by Tracy C. Brown
Many of you will recall that the early 19th century Wynnewood Stagecoach Inn in Castalian Springs, Tennessee, was badly damaged and very nearly destroyed by a tornado in 2008. Wynnewood is the largest early 1800s log structure in Tennessee, and it is also a National Historic Landmark. This means its historical significance ranks right up there with the likes of Mount Vernon, the home of George Washington.
Restoration of the log structure and other aspects of the site have been underway for nearly four years. Work on the main inn building has been essentially completed, but some more work still needs to be done in other areas of the site. For example, it is my understanding that continued restoration of the site will include historically appropriate landscape restoration in the areas surrounding the inn. The majestic old trees that once surrounded it were ripped out of the ground by the F3 tornado, making the lawn look like a war zone for several years. The lawn has been cleaned up, but restoration of the once beautiful grounds environment is a must do item for the future.
Wynnewood was reopened to the general public for about 4 hours on July 4, 2012. However, I am not sure as to whether this was a special reopening to celebrate the holiday or whether it was a permanent reopening. Unfortunately, the announcement article by Dessislava Yankova in the Gallatin Examiner newspaper did not specify this.
The new Site Director is Mr. Rick Hendrix, and he can be reached at (615) 452-5463. Before visiting, give him a call to make sure they will be open. In past years before the tornado, they were not open on Mondays and Tuesdays, and they were not open between November and April of each year.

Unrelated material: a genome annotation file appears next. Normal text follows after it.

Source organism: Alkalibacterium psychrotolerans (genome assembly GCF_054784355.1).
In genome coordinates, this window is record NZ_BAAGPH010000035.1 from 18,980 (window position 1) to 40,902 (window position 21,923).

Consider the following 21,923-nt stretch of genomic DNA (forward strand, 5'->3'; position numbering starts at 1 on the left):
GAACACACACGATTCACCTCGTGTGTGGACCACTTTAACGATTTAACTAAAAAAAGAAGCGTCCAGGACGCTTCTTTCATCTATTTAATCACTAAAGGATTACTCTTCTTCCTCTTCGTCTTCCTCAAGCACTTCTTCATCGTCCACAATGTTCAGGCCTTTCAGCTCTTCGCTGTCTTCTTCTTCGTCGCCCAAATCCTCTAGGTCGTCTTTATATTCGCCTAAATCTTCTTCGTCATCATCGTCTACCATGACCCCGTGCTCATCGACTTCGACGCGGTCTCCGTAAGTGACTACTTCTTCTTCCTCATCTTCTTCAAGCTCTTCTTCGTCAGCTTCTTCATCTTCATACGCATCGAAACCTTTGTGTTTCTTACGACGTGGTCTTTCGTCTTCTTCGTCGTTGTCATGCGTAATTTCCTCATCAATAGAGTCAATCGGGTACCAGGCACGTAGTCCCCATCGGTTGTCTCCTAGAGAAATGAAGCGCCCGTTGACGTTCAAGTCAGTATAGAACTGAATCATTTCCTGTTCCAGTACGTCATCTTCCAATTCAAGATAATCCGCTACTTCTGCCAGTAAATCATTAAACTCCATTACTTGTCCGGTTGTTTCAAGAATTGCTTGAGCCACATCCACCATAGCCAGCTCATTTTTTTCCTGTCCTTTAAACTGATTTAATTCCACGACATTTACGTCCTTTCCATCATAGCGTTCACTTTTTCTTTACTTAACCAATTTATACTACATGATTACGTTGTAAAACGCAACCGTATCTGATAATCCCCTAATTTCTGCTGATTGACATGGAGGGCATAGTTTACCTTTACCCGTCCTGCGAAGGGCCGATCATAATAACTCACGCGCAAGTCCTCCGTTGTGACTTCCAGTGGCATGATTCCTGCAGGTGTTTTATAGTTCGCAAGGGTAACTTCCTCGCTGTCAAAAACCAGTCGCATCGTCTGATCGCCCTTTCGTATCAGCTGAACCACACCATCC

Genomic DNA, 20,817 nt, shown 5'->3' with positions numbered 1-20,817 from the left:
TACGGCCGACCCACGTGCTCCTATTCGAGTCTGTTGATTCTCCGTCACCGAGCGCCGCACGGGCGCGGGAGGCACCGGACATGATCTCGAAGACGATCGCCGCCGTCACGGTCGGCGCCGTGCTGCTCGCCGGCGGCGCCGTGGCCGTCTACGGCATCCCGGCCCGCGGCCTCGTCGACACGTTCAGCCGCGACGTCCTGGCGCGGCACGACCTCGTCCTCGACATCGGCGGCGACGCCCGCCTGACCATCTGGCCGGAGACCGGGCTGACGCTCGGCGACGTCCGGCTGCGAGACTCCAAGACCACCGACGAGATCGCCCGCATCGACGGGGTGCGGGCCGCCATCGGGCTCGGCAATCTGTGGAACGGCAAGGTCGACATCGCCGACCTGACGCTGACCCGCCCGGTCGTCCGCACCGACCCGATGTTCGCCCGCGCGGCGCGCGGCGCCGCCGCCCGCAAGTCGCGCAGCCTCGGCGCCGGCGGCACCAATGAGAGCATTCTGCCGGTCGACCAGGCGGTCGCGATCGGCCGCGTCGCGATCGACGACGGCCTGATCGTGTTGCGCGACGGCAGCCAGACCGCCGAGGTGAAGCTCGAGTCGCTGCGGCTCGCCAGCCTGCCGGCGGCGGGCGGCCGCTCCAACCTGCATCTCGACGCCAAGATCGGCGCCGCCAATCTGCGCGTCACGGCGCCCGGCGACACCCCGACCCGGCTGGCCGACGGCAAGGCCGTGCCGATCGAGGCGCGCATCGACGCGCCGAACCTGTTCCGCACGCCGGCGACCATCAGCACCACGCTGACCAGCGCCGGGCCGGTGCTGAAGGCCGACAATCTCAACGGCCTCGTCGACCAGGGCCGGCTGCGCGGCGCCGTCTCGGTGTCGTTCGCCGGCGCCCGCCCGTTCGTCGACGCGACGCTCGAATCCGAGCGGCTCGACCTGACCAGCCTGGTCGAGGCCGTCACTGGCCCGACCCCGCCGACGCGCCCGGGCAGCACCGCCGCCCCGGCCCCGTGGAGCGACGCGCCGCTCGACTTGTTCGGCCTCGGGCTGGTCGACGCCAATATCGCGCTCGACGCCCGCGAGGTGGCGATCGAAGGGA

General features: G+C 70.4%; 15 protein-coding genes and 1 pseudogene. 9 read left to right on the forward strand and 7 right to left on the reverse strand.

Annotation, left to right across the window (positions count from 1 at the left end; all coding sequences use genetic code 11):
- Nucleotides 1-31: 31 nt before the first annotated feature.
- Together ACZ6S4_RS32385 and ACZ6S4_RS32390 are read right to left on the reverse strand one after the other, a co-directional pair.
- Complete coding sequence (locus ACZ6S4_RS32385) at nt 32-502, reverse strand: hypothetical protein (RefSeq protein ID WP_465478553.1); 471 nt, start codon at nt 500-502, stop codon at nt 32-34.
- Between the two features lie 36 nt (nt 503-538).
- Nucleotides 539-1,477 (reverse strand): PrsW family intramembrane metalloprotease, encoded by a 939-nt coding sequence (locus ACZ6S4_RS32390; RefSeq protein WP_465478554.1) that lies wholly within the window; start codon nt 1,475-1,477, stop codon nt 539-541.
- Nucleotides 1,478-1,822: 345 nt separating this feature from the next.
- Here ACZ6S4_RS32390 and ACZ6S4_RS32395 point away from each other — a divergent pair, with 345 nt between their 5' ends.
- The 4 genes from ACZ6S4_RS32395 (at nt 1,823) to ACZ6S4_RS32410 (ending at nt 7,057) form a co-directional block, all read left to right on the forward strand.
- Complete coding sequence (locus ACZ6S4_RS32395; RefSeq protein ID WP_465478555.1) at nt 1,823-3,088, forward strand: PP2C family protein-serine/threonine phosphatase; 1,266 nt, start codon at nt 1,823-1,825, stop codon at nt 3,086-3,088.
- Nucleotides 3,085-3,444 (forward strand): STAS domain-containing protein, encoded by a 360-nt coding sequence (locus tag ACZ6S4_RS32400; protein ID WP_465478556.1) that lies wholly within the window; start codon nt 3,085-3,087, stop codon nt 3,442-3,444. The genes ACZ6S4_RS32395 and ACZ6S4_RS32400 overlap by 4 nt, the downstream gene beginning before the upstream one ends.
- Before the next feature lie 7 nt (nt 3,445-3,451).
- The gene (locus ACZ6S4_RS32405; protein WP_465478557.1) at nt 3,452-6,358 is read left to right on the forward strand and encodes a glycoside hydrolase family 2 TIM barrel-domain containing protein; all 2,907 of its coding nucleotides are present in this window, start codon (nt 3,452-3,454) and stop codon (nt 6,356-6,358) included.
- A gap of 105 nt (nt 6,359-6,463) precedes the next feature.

For the archaeologically and historically inclined person, Wynnewood would be the centerpiece of a great 3-day weekend getaway trip. Based on my own personal experience, I would recommend that you book lodging at the Hampton Inn in Gallatin, Tennessee. The rooms are very nice, it is very well maintained, and the staff is friendly and helpful. Cracker Barrel Old Country Store and other famous eateries are located a very short distance up the street, and you can walk to dinner on a real sidewalk.
While you are in the Gallatin-Castalian Springs area, I would also suggest visiting the site of Bledsoe’s Fort, where Middle Tennessee State University conducted archaeological excavations to delineate its walls/structures and investigate daily life at the fort. You may also stroll down a short distance from the fort and take a quick look at the gated entrance to the Cave of the Skulls, a possible prehistoric ritual cave that may have been culturally associated with the large Mississippian mound site in Castalian Springs.
The mound site is not open to visitors, but you may visit three really wonderful early 19th century homes in the area (Cragfont, Trousdale Place, and Rosemont). You may also tour the Sumner County Museum, which is located on the grounds of the Trousdale Place. If you are still up for some adventure, you may walk a few blocks down from the Trousdale Place to the old Gallatin Cemetery, which has a very rare monument to American soldiers who fought in the Mexican-American War (1846-1848). Numerous young soldiers from Sumner County fought in this war. If you read the many inscriptions on the monument, you will see a sad pattern that goes something like this:
Fought in the Battle of Monterrey. Returned home to Sumner County. Died from malaria [contracted while in Mexico].
Clearly, malaria and yellow fever were just about as deadly as the cannons in that war—but with a delayed fuse.